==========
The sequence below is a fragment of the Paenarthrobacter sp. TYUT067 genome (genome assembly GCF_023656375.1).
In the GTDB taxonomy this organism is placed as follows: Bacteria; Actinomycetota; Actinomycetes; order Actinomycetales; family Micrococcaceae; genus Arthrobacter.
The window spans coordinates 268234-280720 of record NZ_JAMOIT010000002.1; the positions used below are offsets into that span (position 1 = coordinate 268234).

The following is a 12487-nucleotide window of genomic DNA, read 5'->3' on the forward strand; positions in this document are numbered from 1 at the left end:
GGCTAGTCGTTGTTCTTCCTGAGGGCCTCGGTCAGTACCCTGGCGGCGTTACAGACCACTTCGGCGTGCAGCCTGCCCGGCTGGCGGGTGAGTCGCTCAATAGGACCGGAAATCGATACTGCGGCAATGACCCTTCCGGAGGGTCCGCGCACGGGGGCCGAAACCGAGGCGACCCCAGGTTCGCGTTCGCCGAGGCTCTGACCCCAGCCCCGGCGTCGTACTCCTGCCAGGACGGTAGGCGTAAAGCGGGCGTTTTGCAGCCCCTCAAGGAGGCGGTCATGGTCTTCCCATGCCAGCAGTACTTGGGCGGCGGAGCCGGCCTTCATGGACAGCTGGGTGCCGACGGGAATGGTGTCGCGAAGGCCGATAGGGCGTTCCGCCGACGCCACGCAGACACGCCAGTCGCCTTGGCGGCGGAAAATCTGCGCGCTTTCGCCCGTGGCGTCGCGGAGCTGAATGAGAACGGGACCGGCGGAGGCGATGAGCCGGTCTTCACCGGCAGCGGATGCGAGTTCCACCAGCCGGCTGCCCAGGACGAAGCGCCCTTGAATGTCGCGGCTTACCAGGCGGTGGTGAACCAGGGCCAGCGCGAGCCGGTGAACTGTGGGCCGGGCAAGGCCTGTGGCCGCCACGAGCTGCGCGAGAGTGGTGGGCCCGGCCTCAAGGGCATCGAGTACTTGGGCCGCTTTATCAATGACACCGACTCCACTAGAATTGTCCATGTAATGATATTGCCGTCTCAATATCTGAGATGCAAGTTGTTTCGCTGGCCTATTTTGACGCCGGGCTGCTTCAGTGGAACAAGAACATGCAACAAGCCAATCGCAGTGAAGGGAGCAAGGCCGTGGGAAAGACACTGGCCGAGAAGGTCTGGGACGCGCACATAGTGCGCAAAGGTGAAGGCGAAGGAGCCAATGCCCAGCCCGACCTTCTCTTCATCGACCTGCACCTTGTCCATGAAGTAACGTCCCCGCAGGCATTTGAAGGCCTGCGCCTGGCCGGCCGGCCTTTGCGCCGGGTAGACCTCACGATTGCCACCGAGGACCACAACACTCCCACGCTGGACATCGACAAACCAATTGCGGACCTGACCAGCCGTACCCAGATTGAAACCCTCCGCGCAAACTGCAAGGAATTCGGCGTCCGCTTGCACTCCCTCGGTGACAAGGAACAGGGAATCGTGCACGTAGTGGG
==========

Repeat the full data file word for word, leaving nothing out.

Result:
The sequence below is a fragment of the Paenarthrobacter sp. TYUT067 genome (genome assembly GCF_023656375.1).
In the GTDB taxonomy this organism is placed as follows: Bacteria; Actinomycetota; Actinomycetes; order Actinomycetales; family Micrococcaceae; genus Arthrobacter.
The window spans coordinates 268234-280720 of record NZ_JAMOIT010000002.1; the positions used below are offsets into that span (position 1 = coordinate 268234).

The following is a 12487-nucleotide window of genomic DNA, read 5'->3' on the forward strand; positions in this document are numbered from 1 at the left end:
GGCTAGTCGTTGTTCTTCCTGAGGGCCTCGGTCAGTACCCTGGCGGCGTTACAGACCACTTCGGCGTGCAGCCTGCCCGGCTGGCGGGTGAGTCGCTCAATAGGACCGGAAATCGATACTGCGGCAATGACCCTTCCGGAGGGTCCGCGCACGGGGGCCGAAACCGAGGCGACCCCAGGTTCGCGTTCGCCGAGGCTCTGACCCCAGCCCCGGCGTCGTACTCCTGCCAGGACGGTAGGCGTAAAGCGGGCGTTTTGCAGCCCCTCAAGGAGGCGGTCATGGTCTTCCCATGCCAGCAGTACTTGGGCGGCGGAGCCGGCCTTCATGGACAGCTGGGTGCCGACGGGAATGGTGTCGCGAAGGCCGATAGGGCGTTCCGCCGACGCCACGCAGACACGCCAGTCGCCTTGGCGGCGGAAAATCTGCGCGCTTTCGCCCGTGGCGTCGCGGAGCTGAATGAGAACGGGACCGGCGGAGGCGATGAGCCGGTCTTCACCGGCAGCGGATGCGAGTTCCACCAGCCGGCTGCCCAGGACGAAGCGCCCTTGAATGTCGCGGCTTACCAGGCGGTGGTGAACCAGGGCCAGCGCGAGCCGGTGAACTGTGGGCCGGGCAAGGCCTGTGGCCGCCACGAGCTGCGCGAGAGTGGTGGGCCCGGCCTCAAGGGCATCGAGTACTTGGGCCGCTTTATCAATGACACCGACTCCACTAGAATTGTCCATGTAATGATATTGCCGTCTCAATATCTGAGATGCAAGTTGTTTCGCTGGCCTATTTTGACGCCGGGCTGCTTCAGTGGAACAAGAACATGCAACAAGCCAATCGCAGTGAAGGGAGCAAGGCCGTGGGAAAGACACTGGCCGAGAAGGTCTGGGACGCGCACATAGTGCGCAAAGGTGAAGGCGAAGGAGCCAATGCCCAGCCCGACCTTCTCTTCATCGACCTGCACCTTGTCCATGAAGTAACGTCCCCGCAGGCATTTGAAGGCCTGCGCCTGGCCGGCCGGCCTTTGCGCCGGGTAGACCTCACGATTGCCACCGAGGACCACAACACTCCCACGCTGGACATCGACAAACCAATTGCGGACCTGACCAGCCGTACCCAGATTGAAACCCTCCGCGCAAACTGCAAGGAATTCGGCGTCCGCTTGCACTCCCTCGGTGACAAGGAACAGGGAATCGTGCACGTAGTGGG